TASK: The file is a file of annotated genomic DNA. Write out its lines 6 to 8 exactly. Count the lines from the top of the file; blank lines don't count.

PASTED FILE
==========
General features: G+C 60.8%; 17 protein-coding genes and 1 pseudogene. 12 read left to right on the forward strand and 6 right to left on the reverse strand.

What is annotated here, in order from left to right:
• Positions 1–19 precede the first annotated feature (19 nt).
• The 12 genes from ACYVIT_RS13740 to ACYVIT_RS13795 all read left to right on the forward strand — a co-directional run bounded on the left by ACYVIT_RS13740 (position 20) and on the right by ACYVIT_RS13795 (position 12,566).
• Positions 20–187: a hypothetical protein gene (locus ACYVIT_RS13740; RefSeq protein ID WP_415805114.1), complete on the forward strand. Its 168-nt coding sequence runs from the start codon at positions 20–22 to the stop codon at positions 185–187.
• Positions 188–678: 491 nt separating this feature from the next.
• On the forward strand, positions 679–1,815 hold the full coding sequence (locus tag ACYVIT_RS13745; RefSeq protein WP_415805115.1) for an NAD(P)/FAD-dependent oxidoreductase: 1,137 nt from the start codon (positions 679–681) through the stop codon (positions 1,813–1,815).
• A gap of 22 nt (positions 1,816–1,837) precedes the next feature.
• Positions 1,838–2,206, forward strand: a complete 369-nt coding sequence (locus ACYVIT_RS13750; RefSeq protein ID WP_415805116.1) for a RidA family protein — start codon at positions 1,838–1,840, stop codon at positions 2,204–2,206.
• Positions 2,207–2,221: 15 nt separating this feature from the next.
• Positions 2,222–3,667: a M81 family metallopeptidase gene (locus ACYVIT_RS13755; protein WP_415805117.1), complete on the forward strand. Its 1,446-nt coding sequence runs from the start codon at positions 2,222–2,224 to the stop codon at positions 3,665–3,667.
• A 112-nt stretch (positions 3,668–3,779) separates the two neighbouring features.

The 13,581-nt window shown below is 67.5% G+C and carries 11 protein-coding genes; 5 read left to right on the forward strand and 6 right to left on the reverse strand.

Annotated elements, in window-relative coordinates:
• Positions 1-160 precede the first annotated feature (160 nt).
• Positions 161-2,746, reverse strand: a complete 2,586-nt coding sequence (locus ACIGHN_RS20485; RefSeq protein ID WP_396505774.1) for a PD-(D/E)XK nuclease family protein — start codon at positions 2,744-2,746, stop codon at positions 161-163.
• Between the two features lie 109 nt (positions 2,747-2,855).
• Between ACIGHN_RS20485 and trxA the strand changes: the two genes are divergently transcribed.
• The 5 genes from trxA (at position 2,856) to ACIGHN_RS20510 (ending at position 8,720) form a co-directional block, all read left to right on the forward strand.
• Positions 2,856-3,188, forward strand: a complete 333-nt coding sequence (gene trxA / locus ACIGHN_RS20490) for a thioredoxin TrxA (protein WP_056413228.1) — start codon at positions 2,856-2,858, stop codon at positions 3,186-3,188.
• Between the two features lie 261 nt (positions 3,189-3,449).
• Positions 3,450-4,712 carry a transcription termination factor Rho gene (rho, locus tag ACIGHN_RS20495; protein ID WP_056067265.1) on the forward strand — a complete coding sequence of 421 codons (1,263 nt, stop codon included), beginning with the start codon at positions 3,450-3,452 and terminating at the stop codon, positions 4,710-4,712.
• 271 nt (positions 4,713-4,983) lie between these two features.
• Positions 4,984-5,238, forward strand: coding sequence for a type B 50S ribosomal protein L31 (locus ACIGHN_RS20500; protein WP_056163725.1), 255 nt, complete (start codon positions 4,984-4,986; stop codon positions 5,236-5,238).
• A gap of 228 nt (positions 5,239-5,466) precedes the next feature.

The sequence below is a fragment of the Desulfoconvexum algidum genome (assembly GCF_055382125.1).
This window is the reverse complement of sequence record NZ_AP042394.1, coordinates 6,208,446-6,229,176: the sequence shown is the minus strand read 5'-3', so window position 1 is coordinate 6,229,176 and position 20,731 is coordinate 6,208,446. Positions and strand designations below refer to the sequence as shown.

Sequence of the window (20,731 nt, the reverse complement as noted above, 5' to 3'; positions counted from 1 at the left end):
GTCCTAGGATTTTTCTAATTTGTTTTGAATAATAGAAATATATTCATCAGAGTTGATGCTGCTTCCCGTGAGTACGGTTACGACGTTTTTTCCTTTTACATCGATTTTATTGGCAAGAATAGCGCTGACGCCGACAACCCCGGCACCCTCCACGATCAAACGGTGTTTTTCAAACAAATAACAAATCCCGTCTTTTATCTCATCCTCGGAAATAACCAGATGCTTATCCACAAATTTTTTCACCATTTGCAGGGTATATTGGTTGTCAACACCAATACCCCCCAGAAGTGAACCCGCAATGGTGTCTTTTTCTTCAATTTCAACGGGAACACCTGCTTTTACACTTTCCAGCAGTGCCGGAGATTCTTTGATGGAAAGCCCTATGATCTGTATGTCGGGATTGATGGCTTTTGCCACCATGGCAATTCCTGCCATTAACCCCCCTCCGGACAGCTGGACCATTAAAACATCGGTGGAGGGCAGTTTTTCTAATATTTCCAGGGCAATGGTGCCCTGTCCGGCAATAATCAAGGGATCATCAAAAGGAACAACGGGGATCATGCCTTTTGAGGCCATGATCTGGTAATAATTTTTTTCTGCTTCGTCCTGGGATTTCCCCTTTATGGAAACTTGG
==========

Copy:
• Positions 188–678: 491 nt separating this feature from the next.
• On the forward strand, positions 679–1,815 hold the full coding sequence (locus tag ACYVIT_RS13745; RefSeq protein WP_415805115.1) for an NAD(P)/FAD-dependent oxidoreductase: 1,137 nt from the start codon (positions 679–681) through the stop codon (positions 1,813–1,815).
• A gap of 22 nt (positions 1,816–1,837) precedes the next feature.